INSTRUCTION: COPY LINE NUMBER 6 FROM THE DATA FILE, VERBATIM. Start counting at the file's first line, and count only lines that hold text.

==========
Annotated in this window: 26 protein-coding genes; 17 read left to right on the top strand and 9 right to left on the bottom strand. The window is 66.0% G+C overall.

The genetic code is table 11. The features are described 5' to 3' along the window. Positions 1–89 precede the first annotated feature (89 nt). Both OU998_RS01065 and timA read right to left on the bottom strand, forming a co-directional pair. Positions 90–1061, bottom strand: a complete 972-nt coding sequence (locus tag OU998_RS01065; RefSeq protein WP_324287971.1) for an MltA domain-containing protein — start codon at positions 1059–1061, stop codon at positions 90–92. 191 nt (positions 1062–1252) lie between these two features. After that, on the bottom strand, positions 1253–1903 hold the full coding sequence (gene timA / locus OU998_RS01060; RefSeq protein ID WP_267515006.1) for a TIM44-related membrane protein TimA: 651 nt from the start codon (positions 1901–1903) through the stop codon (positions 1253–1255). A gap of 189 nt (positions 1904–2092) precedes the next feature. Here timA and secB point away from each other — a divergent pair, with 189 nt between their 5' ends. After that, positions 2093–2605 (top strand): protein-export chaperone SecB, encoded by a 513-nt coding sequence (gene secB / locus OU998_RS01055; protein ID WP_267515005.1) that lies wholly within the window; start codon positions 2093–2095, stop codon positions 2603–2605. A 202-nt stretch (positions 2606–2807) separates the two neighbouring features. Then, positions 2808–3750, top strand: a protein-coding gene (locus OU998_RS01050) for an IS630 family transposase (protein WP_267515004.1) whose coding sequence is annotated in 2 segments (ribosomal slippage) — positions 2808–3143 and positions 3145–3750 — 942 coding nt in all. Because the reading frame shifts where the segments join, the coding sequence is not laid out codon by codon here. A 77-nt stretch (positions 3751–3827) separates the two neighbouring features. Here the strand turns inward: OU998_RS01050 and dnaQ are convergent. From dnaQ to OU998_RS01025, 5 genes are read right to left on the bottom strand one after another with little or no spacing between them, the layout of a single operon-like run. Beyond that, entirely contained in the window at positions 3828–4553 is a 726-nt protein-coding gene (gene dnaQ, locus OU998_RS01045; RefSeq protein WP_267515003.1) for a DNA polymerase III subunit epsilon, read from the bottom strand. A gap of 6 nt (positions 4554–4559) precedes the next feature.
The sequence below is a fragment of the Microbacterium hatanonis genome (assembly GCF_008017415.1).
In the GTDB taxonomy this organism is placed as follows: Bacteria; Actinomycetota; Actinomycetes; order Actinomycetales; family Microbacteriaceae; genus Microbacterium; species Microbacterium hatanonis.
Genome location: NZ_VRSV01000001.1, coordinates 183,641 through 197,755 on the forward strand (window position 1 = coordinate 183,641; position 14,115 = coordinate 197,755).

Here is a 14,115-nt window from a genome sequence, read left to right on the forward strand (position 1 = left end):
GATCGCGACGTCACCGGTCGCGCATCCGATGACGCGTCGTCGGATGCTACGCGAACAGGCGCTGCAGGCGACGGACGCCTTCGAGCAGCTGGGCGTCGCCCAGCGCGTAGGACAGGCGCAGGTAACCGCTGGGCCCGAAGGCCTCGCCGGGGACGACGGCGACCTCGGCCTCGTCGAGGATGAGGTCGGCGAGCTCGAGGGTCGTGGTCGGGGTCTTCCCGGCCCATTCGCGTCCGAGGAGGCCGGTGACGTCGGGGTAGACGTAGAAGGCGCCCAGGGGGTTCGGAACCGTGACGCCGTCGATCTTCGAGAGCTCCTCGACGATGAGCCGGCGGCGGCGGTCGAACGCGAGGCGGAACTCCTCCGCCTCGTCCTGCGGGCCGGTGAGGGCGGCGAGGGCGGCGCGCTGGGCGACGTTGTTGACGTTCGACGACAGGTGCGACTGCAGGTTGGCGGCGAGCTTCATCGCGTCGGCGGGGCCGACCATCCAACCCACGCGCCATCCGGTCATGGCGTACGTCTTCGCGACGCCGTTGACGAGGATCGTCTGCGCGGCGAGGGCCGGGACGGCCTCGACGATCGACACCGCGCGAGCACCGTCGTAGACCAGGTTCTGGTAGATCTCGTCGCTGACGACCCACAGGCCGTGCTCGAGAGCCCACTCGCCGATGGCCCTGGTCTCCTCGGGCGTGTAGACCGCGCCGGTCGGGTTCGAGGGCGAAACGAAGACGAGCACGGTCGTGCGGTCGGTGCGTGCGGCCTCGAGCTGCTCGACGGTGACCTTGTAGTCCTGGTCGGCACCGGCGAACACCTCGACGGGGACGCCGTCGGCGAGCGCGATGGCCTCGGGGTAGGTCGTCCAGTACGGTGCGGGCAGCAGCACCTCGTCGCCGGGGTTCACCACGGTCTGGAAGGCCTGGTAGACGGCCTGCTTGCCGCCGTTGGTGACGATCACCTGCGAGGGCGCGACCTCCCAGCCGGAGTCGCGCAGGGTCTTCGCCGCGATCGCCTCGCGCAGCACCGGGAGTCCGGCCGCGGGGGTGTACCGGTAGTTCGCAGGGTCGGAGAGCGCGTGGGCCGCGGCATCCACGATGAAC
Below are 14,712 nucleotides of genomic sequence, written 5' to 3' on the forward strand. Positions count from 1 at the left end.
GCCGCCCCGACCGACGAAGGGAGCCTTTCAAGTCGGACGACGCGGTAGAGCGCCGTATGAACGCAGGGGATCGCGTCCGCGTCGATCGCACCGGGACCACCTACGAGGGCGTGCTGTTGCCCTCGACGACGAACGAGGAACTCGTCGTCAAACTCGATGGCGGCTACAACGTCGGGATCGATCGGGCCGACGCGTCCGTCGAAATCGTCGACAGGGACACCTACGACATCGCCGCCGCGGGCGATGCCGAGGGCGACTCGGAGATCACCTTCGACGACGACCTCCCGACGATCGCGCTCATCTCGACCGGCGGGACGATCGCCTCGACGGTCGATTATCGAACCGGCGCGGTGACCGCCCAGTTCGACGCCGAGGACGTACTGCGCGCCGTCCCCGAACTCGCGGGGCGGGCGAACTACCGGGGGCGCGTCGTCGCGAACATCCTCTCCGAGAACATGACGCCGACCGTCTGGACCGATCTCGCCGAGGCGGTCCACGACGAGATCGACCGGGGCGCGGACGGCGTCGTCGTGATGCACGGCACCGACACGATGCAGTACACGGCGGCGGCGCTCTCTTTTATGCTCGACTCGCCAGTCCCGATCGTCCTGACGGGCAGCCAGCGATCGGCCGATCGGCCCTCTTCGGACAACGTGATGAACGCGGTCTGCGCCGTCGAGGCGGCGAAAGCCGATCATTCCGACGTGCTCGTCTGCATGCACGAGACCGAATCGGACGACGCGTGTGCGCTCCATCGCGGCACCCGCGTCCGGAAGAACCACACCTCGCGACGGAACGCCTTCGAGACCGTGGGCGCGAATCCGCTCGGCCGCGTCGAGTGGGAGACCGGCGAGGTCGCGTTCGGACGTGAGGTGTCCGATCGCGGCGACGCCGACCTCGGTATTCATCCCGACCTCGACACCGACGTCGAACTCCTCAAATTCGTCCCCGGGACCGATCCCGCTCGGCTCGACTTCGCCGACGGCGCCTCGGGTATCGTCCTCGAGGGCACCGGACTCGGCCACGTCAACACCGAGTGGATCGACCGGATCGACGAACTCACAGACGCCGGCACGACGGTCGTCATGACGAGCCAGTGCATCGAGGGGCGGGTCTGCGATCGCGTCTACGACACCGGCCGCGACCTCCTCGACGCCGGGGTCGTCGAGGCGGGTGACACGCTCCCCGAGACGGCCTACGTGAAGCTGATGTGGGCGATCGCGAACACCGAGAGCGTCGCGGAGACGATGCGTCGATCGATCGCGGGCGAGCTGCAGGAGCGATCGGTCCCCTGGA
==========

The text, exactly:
Here is a 14,115-nt window from a genome sequence, read left to right on the forward strand (position 1 = left end):